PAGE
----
I think before it’s a year too late, let’s get started on Colorado 2018
This is the second year with the trailer, but its had a few major overhauls this year. First is all new electrical and ventilation. I replaced the old 20w charger with a 100w system and added a second battery. Moved the LED lighting from AC to DC and finally added new roof vents with thermostatic high-flow fans. We ditched the generator and AC fans. They were usually in the way and just all around awkward.
We also ditched the dual cots for a free futon that we got from Curt and Susan. This would allow for more floorspace during the day and travel, yet create way more sleeping room for Meghann and I.
We also moved the Yeti 50qt cooler to the bed of the truck. That allowed us to ditch the soft cooler that we had to keep in the back seat. After a few mods, we added a 85qt Yeti tank to inside of the trailer to serve as our main food storage. This actually worked quite well. I need to finish with a few more tweaks and that system will be just about perfect for the amount (or lack of) money we have in it.
The first day of travel saw our only major stop in Memphis. We tried to visit the Gibson factory, but odd hours kept that from happening. As a follow up we walked to Mud Island, saw the marching of the ducks in the Peabody, and ate some famous ribs at Rendezvous. I think the first night we made it to mid-Arkansas.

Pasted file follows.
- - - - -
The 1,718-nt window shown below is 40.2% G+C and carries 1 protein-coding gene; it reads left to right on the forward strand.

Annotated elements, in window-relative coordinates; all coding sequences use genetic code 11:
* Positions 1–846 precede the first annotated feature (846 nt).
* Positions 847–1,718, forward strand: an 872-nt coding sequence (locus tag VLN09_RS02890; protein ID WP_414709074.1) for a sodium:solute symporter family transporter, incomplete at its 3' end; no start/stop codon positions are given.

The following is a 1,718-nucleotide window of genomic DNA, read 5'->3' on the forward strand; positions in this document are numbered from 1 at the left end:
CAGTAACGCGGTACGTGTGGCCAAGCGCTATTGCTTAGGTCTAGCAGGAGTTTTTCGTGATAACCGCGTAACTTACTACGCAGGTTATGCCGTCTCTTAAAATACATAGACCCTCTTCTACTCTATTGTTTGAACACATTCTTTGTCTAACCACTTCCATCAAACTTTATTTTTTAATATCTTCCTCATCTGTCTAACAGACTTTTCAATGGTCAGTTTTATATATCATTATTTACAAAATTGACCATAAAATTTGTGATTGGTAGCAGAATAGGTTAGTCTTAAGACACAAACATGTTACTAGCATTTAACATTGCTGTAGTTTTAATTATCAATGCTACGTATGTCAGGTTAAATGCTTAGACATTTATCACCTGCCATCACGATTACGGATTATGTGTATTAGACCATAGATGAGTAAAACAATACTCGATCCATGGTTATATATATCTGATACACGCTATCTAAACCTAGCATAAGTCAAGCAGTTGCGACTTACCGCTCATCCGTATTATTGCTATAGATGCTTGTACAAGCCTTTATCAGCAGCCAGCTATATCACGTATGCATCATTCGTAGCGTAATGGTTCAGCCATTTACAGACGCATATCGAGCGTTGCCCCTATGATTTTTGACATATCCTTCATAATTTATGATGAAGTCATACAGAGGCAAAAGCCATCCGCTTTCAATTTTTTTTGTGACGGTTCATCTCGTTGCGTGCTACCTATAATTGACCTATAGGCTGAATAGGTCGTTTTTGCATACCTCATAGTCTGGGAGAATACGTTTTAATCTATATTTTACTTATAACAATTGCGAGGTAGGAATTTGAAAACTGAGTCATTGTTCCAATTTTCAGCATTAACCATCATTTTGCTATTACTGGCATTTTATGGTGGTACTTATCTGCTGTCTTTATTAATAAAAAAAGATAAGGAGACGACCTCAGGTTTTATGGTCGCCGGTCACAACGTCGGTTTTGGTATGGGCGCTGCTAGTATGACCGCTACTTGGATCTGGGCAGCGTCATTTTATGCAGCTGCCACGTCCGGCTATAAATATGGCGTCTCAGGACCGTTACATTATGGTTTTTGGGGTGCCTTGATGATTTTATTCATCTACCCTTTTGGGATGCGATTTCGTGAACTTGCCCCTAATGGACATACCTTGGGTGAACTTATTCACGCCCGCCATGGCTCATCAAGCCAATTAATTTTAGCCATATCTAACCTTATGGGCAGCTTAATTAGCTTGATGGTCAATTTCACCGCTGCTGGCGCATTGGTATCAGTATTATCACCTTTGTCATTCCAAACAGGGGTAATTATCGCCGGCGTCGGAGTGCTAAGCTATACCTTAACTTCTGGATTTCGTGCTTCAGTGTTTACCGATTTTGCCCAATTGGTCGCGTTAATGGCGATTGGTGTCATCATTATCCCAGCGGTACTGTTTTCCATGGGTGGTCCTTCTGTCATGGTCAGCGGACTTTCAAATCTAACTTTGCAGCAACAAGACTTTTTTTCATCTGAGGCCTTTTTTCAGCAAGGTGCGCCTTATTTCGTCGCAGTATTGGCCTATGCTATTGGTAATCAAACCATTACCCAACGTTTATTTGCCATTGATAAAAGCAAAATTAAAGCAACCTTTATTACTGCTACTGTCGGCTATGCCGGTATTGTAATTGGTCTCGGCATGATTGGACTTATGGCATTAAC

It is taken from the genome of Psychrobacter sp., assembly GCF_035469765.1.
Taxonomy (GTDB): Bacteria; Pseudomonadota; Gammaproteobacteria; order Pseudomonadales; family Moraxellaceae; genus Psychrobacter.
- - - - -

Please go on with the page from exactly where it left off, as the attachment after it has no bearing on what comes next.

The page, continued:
Love Windrock on a week night evening. Had to whole place to ourselves.
Raced the Downhill Southeast DH race on my Yeti SB^ under the pseudonym “Buck Nasty”…
2000… the last time I was relevant on the DH slopes?
The Wednesday night XC races have started up again and boy those things hurt. I ended up winning, but didn’t feel great while doing it. I think Bruce, who usually wins and does well, wasn’t feeling all that great. Man that guy can climb.
Wyatt did great great, getting second in the 9-14 class. I think he said had a over the head crash and his main competition got a flat, but I think he is having fun. Which at 10 years old, is the most important thing.
I have always wanted to play the guitar. I love guitar rock and with few exceptions most of my favorite songs are so because of the guitar parts. Listening to David Gilmour’s guitar effects me at a level where it feels like raw emotion. Like saying something profound without picking the wrong words. Anyway, a couple Christmas’s ago Rory got an electric guitar and never really took to it. Wyatt started taking lessons and eventually saved up to get his own full size Stratocaster. Its a beautiful guitar. I plucked around on it and Meghann kept encouraging me to sit down and learn. I joked by saying I’d wait until my next injury kept me off the bike. Well breaking my fret hand was fittingly ironic.
Anyway, as Wyatt got more and more into it I decided it was time for me to give it a try. I initially had decidedI was going to get acoustic, but had probed a Craigslist ad for a good priced 2006 Epiphone Les Paul. I have always like the way they look. Perhaps playing one would help me be as good as Jimmy Page, but probably not.